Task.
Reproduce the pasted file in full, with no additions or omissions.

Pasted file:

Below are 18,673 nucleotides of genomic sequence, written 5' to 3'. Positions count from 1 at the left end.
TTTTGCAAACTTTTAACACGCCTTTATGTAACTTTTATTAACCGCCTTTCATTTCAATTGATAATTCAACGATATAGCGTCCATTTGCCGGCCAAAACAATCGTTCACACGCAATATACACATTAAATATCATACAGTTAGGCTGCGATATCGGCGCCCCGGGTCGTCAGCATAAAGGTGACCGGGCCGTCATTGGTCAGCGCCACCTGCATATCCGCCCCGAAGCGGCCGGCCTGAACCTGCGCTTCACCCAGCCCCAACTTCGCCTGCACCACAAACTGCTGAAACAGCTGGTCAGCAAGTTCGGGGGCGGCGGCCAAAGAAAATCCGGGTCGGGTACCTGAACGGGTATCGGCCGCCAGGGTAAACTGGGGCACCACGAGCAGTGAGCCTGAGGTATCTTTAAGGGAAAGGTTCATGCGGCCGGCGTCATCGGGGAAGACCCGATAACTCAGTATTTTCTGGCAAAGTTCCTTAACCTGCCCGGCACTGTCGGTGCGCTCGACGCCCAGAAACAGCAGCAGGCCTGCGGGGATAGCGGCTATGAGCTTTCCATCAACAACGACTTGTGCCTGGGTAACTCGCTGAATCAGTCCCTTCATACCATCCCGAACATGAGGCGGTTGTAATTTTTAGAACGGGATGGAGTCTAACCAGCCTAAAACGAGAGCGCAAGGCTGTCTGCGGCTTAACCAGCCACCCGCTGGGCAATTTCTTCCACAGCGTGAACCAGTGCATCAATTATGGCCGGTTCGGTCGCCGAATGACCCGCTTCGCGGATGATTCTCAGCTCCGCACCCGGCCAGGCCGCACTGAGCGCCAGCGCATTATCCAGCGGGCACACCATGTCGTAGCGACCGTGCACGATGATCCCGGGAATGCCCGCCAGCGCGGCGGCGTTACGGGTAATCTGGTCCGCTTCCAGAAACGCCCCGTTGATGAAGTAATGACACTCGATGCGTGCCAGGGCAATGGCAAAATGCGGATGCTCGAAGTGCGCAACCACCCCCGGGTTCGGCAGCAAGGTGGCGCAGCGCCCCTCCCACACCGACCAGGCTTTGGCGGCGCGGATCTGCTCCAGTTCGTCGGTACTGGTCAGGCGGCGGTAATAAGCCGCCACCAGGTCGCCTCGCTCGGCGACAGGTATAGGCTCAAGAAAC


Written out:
Below are 18,673 nucleotides of genomic sequence, written 5' to 3'. Positions count from 1 at the left end.
TTTTGCAAACTTTTAACACGCCTTTATGTAACTTTTATTAACCGCCTTTCATTTCAATTGATAATTCAACGATATAGCGTCCATTTGCCGGCCAAAACAATCGTTCACACGCAATATACACATTAAATATCATACAGTTAGGCTGCGATATCGGCGCCCCGGGTCGTCAGCATAAAGGTGACCGGGCCGTCATTGGTCAGCGCCACCTGCATATCCGCCCCGAAGCGGCCGGCCTGAACCTGCGCTTCACCCAGCCCCAACTTCGCCTGCACCACAAACTGCTGAAACAGCTGGTCAGCAAGTTCGGGGGCGGCGGCCAAAGAAAATCCGGGTCGGGTACCTGAACGGGTATCGGCCGCCAGGGTAAACTGGGGCACCACGAGCAGTGAGCCTGAGGTATCTTTAAGGGAAAGGTTCATGCGGCCGGCGTCATCGGGGAAGACCCGATAACTCAGTATTTTCTGGCAAAGTTCCTTAACCTGCCCGGCACTGTCGGTGCGCTCGACGCCCAGAAACAGCAGCAGGCCTGCGGGGATAGCGGCTATGAGCTTTCCATCAACAACGACTTGTGCCTGGGTAACTCGCTGAATCAGTCCCTTCATACCATCCCGAACATGAGGCGGTTGTAATTTTTAGAACGGGATGGAGTCTAACCAGCCTAAAACGAGAGCGCAAGGCTGTCTGCGGCTTAACCAGCCACCCGCTGGGCAATTTCTTCCACAGCGTGAACCAGTGCATCAATTATGGCCGGTTCGGTCGCCGAATGACCCGCTTCGCGGATGATTCTCAGCTCCGCACCCGGCCAGGCCGCACTGAGCGCCAGCGCATTATCCAGCGGGCACACCATGTCGTAGCGACCGTGCACGATGATCCCGGGAATGCCCGCCAGCGCGGCGGCGTTACGGGTAATCTGGTCCGCTTCCAGAAACGCCCCGTTGATGAAGTAATGACACTCGATGCGTGCCAGGGCAATGGCAAAATGCGGATGCTCGAAGTGCGCAACCACCCCCGGGTTCGGCAGCAAGGTGGCGCAGCGCCCCTCCCACACCGACCAGGCTTTGGCGGCGCGGATCTGCTCCAGTTCGTCGGTACTGGTCAGGCGGCGGTAATAAGCCGCCACCAGGTCGCCTCGCTCGGCGACAGGTATAGGCTCAAGAAAC